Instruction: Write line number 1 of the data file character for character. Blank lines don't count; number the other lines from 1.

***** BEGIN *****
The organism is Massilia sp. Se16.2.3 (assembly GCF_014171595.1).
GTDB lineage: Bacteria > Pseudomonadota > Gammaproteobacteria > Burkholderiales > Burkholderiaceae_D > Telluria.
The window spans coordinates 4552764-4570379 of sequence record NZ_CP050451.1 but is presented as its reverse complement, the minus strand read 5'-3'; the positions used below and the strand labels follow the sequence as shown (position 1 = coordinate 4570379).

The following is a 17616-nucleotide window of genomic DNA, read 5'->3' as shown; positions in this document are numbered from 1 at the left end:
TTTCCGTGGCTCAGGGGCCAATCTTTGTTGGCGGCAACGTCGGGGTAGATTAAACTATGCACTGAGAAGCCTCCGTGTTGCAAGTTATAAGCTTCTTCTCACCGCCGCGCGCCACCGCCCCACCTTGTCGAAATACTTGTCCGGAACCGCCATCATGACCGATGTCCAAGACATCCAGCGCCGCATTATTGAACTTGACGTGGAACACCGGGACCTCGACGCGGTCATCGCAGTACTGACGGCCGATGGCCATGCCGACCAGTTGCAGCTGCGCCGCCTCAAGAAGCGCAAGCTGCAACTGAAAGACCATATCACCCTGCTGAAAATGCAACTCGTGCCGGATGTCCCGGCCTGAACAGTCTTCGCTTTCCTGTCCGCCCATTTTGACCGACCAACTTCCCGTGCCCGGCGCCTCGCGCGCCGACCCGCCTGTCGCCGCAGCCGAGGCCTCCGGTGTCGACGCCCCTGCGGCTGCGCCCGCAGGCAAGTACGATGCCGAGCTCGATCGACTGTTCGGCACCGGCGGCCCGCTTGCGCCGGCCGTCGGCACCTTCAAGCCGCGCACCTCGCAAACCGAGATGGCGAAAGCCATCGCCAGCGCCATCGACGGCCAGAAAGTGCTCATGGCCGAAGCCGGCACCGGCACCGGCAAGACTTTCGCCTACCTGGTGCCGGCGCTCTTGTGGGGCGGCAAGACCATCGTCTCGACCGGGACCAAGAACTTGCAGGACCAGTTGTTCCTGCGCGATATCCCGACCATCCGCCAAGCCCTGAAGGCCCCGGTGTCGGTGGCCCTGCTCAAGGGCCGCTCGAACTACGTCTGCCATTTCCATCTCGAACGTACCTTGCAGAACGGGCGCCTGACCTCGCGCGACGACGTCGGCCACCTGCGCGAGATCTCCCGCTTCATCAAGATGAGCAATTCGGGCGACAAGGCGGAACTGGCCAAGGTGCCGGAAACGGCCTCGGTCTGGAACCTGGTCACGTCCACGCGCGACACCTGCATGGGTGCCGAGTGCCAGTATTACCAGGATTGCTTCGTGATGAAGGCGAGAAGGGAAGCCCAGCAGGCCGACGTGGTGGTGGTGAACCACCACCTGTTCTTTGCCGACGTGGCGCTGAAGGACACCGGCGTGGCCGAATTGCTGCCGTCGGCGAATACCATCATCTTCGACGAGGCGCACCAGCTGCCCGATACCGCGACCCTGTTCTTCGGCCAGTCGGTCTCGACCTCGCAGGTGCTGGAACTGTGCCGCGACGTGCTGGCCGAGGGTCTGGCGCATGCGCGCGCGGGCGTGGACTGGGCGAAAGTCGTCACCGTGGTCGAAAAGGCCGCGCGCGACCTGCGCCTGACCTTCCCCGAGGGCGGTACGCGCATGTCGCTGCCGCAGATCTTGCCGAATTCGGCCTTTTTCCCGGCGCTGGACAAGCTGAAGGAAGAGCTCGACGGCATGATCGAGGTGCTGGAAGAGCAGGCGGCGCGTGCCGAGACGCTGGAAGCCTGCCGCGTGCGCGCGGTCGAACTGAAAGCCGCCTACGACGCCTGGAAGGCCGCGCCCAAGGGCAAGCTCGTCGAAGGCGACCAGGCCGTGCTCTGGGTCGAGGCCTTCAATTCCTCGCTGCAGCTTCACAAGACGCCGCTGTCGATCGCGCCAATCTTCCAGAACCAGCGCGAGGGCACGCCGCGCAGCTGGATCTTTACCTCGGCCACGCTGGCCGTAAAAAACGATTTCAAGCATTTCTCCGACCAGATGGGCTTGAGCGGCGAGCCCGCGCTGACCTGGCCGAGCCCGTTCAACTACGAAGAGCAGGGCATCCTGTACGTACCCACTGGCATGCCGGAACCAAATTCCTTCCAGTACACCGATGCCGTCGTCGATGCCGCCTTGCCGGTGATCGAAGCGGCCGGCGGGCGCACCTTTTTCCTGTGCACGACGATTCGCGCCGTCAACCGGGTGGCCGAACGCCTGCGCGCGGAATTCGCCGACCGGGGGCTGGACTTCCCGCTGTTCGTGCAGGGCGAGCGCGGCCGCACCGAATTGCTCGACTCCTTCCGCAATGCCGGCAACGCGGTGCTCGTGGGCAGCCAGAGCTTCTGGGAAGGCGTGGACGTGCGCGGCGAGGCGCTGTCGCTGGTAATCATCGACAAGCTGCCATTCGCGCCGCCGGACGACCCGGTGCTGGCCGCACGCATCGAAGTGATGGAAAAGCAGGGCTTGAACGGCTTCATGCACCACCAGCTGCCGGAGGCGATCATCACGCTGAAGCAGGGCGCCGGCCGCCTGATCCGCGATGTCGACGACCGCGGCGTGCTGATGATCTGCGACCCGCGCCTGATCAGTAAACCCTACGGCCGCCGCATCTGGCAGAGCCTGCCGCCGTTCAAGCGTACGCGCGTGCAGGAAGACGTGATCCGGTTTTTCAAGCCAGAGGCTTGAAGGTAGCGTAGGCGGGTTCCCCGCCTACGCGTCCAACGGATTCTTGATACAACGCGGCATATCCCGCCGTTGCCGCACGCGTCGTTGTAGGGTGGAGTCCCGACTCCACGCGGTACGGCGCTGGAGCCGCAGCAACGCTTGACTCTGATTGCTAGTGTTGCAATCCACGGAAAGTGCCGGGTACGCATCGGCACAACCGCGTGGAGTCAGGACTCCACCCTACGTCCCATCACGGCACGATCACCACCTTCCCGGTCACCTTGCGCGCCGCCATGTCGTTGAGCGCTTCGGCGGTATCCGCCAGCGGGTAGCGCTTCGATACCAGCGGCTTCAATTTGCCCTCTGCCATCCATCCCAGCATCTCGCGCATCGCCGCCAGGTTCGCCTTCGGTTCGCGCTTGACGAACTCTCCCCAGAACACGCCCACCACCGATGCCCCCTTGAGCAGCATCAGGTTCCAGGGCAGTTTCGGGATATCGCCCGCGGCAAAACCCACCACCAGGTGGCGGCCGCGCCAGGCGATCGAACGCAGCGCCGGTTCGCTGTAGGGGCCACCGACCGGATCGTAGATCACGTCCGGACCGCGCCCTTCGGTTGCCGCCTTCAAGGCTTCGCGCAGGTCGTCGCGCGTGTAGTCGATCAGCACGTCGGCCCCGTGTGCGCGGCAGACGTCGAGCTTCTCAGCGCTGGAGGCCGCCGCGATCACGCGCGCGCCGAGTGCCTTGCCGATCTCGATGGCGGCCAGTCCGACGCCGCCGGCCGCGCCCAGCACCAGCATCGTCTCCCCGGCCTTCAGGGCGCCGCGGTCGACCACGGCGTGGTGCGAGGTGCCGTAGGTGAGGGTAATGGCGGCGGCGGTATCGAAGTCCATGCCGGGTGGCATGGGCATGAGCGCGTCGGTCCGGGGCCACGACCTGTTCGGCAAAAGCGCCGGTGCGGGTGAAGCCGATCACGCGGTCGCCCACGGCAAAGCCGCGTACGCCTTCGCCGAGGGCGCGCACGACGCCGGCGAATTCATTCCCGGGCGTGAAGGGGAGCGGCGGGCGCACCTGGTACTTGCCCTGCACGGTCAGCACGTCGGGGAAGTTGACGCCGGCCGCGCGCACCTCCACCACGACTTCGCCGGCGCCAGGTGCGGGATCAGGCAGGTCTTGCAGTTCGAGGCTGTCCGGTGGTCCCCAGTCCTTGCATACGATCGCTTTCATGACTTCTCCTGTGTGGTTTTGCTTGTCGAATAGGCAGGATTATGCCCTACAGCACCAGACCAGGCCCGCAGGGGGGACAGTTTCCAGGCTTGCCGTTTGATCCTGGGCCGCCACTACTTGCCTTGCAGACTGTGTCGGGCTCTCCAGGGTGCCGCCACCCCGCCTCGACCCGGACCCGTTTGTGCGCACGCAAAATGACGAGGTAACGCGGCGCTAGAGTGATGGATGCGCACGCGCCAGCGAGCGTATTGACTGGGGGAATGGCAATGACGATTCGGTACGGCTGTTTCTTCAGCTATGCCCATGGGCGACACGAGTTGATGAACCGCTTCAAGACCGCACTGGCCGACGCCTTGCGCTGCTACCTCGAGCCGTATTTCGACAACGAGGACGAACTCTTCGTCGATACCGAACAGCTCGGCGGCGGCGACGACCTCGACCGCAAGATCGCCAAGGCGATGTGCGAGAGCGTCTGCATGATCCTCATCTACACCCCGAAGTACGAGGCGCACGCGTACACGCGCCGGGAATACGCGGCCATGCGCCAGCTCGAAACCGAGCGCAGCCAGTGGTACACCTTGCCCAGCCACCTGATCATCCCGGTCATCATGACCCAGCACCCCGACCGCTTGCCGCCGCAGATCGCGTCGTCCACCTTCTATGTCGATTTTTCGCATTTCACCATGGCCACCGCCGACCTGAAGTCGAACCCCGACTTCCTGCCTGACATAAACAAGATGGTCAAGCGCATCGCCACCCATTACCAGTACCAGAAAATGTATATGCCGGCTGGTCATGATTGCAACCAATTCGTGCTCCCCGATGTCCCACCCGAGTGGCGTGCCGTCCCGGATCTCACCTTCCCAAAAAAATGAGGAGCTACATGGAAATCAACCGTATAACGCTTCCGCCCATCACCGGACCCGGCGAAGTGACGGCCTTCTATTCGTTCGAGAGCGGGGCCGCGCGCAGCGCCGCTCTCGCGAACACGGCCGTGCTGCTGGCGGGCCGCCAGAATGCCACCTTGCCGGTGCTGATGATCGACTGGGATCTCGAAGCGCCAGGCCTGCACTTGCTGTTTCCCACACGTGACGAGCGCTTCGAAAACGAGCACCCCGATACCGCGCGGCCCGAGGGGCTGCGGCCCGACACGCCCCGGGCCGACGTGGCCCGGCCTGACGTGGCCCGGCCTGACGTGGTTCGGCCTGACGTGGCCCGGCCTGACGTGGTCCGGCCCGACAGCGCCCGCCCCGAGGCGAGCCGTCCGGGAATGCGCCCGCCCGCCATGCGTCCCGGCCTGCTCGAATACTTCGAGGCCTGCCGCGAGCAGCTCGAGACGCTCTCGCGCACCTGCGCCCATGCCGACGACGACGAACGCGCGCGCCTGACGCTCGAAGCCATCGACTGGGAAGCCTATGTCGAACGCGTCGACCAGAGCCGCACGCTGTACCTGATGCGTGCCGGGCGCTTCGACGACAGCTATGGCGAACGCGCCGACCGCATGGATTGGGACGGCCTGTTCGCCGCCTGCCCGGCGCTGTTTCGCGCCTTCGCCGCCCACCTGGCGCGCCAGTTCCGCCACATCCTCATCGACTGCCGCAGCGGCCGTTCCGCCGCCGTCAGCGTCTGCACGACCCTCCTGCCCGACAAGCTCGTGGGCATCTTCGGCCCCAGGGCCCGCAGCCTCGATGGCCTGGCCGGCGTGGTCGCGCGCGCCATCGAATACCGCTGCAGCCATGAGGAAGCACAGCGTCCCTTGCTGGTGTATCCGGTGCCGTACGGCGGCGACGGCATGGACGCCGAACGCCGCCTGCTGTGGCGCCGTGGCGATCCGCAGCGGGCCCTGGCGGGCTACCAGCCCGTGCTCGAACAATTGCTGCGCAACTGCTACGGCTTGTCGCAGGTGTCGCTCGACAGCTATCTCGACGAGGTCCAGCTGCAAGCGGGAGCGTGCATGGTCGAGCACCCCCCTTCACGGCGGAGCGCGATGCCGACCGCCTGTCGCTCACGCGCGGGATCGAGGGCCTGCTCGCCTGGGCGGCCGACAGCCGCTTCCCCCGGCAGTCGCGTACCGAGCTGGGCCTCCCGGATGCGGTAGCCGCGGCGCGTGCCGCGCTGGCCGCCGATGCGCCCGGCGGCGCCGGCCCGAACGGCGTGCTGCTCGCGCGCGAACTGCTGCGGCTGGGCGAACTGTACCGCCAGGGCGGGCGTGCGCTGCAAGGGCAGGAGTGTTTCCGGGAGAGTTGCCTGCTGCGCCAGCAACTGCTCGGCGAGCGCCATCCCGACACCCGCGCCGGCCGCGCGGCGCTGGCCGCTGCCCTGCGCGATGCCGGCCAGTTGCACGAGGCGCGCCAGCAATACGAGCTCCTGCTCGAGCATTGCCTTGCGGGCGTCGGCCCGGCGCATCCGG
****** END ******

The organism is Massilia sp. Se16.2.3 (assembly GCF_014171595.1).